When did you decide to go into Surveying/Geomatics and Why?
An informal poll by Julia Meldrum Smith
This article was reprinted with permission from the Ontario Professional Surveyor, Volume 56, No. 3, Summer 2015
A few years ago Blain Martin invited me to participate in a 2-day Strategic Planning session. At one of the meals I was looking around and appreciating the variety of folks there – different ages and personalities, all engaged in the same industry. I was moved to write out a question on over 20 scraps of paper and pass them around to everyone there during the dinner: “When did you decide to go into surveying or become a GIM, and why?”
Here are the responses:
1985…Was enrolled in a B.Sc. Geography program, which involved survey field work.
1965…I liked the indoor/outdoor as well as doing difficult retracements.
After high school…My marks weren’t high enough to get into Phys. Ed at McMaster or Queens. I was good at math so I picked surveying.
Teenage Rebellion? Dad didn’t want me to go into surveying so…and I liked a profession that worked inside and outside.
When I visited the university after high school…My love for math and History led me to this profession. I knew I wanted to do Engineering and Surveying was the only one that interested me.
I decided to go into surveying in high school, not knowing much about it, then moved to New Brunswick to take Geomatics Engineering (took a chance). All because my parents had a survey done and I thought it was neat.
Recommended by my high school guidance councilor but had no idea what it was; good in math and science so options were engineering and surveying- engineering was office-focused, so guess what?
I loved maps and making maps when I was a child. Surveying included this and working outside.
It is the only program that would take me!
2000…AOLS GIM designation was the most suitable certification for GIS professionals at the time.
My dad took me out in the field when I was 10 and taught me trigonometry. I was hooked after that. Left many times, but always came back.
1972…Because I liked taking my shirt off outside in the summer.
When I was 3 my dad left me in the woods with a plumb bob. I was scared and vowed I didn’t want to do that! At age 19 I needed a job and called my dad. 18 years later I had enough experience to be a GIM under section F of the grandfathering provision (all experience) and so now I am one!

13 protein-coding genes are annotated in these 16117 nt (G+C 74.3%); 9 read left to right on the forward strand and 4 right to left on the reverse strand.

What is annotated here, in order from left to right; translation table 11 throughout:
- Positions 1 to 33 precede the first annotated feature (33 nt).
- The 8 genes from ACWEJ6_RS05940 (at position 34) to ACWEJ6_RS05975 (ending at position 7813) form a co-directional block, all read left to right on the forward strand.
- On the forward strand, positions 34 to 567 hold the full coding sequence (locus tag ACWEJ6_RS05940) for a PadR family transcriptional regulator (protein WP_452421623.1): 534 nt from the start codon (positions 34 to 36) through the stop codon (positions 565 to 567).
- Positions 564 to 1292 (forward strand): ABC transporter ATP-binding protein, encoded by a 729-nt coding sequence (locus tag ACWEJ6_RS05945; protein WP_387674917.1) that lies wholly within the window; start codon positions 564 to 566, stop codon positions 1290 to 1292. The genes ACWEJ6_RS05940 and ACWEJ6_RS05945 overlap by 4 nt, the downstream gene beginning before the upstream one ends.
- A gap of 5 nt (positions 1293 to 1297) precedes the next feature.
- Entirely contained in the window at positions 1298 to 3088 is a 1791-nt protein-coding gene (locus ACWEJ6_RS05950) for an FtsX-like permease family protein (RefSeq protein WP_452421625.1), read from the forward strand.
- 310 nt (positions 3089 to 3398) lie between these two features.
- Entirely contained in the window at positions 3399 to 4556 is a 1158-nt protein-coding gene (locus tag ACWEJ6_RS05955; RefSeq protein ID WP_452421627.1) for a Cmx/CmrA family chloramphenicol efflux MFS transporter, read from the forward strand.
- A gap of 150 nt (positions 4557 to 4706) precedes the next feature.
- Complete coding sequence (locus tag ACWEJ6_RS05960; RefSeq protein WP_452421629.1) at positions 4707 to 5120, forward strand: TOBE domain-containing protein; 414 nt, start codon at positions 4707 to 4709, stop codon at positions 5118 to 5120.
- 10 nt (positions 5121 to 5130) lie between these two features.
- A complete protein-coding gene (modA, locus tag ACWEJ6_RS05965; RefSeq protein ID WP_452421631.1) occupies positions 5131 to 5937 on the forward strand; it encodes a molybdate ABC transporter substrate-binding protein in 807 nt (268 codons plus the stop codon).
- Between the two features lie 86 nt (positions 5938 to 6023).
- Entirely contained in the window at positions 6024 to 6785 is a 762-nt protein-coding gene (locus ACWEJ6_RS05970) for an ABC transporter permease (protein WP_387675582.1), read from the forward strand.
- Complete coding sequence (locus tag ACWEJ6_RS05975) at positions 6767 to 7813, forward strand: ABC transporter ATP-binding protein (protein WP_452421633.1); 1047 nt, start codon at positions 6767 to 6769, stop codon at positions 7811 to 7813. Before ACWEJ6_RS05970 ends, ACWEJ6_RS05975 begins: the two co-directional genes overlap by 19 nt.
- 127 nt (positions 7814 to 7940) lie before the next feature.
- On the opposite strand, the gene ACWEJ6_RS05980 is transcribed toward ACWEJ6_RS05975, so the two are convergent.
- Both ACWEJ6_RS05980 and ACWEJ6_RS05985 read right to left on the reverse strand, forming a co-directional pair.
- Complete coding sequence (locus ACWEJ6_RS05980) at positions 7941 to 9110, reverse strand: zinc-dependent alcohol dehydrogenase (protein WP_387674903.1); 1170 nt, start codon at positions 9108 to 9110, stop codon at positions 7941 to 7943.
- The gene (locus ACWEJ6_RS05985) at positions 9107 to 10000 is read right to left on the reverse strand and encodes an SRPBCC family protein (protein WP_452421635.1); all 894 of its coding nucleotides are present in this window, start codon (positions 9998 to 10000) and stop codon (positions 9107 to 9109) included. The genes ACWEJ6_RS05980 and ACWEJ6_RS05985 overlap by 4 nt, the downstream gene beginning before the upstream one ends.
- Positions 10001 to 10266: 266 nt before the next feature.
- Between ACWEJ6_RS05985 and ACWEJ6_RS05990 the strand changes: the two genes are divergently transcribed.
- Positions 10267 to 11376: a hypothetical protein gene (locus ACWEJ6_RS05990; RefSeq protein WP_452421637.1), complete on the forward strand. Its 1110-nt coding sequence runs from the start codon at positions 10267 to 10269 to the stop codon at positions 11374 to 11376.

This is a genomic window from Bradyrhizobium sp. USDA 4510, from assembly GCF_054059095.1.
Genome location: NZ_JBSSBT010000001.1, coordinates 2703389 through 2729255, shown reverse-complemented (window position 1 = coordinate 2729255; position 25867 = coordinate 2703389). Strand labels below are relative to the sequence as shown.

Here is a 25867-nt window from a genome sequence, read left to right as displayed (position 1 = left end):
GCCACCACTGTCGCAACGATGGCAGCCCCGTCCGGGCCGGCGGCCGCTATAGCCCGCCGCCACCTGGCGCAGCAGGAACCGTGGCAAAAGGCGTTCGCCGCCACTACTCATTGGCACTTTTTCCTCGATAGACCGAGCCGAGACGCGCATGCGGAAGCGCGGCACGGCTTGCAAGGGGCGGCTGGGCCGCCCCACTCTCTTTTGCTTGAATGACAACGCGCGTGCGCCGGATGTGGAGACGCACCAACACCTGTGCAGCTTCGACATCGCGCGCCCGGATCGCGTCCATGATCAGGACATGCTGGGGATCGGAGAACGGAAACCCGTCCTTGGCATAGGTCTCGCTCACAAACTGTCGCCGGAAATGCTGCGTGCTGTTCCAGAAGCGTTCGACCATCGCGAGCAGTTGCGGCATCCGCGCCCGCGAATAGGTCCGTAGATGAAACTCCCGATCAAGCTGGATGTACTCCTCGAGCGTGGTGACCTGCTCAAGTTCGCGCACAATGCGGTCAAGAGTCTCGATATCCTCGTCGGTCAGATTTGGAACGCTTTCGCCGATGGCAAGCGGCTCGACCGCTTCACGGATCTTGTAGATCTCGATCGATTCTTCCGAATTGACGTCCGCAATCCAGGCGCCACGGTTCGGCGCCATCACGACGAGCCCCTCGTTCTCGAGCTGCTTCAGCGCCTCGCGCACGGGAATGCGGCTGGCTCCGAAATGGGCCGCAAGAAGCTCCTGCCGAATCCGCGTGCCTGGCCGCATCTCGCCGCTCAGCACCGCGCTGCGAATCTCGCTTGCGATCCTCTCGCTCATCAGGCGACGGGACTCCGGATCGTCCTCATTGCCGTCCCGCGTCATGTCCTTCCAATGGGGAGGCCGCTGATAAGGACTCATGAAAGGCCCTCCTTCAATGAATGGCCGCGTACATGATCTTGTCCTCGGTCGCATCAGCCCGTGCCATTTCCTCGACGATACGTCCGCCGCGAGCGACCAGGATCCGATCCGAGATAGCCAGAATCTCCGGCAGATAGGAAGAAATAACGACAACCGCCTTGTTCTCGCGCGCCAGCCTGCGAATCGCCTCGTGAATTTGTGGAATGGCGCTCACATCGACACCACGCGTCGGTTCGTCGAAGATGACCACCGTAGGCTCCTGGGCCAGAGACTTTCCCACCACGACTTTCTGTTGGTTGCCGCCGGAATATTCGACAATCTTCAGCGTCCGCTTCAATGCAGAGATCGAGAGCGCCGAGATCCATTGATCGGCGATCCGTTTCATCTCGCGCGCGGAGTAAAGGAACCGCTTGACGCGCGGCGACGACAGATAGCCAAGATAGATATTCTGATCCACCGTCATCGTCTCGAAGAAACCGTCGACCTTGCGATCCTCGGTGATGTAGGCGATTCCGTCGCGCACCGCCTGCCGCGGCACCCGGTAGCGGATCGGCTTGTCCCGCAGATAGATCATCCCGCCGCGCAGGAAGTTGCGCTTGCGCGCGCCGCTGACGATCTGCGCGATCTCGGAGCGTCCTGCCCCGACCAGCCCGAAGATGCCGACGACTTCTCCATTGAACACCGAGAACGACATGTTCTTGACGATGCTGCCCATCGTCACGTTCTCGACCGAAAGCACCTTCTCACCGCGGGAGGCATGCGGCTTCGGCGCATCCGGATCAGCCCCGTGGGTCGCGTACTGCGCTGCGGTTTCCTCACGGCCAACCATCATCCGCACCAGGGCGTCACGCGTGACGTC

1972…I had no idea what I wanted to do after Grade 13 and a buddy was going to Ryerson to take surveying and so I tagged along. He only made it through first semester but here I am 30+ years as an OLS.
When I was 15 years old Surveying was an exciting job because of working outside and every day would be different.
When I was 19 years old and drinking in the “Peter Pond” tavern in Fort McMurray and had just quit my job as a plasterer, a land surveyor hired me on the spot and the rest, as they say, is history!
2 years of partying too much at Western was costing too much so I went into “surveying engineering” at Ryerson instead – no idea what I got into until my 3rd year!
Grade 11 at the suggestion of a career councilor…AOLS was requiring a B.Sc. so $ would be good!
At end of 2nd year of Civil Engineering…Because I didn’t want to design bridges, roads or sewers.
Grade 12…Failing French, I took French lessons from [former member] Jim Dearden’s wife; and then in first year of a sociology degree I got a summer job with his firm and I loved the work.
I decided in my first year of university. I started off in Civil Engineering, which in first year requires students to take the introduction to Geodesy and Geomatics Engineering which had Land Surveying, Hydrography, Remote Sensing, GIS, etc. components – I liked the labs outside and some of the guys in my class were from COGS in Nova Scotia and generally had experience in the surveying industry. They told me what the jobs were like – on your own in the woods for example. Companies also came to the university to recruit by taking students for beer and wings and talked surveying the whole time. I graduated with no student debt from summer work.
I was laying out a 10,000 sq. foot dwelling with my father and he said I should have pursued my OLS, then I could be in one of these! So I got my OLS and realized my father was full of $!@!.
When I was about 15 or 16…I had been working for my dad in his surveying company since Grade 9, as a gopher, then secretary and draftsman. Watching Dad engage with clients and staff made me want to follow in his footsteps.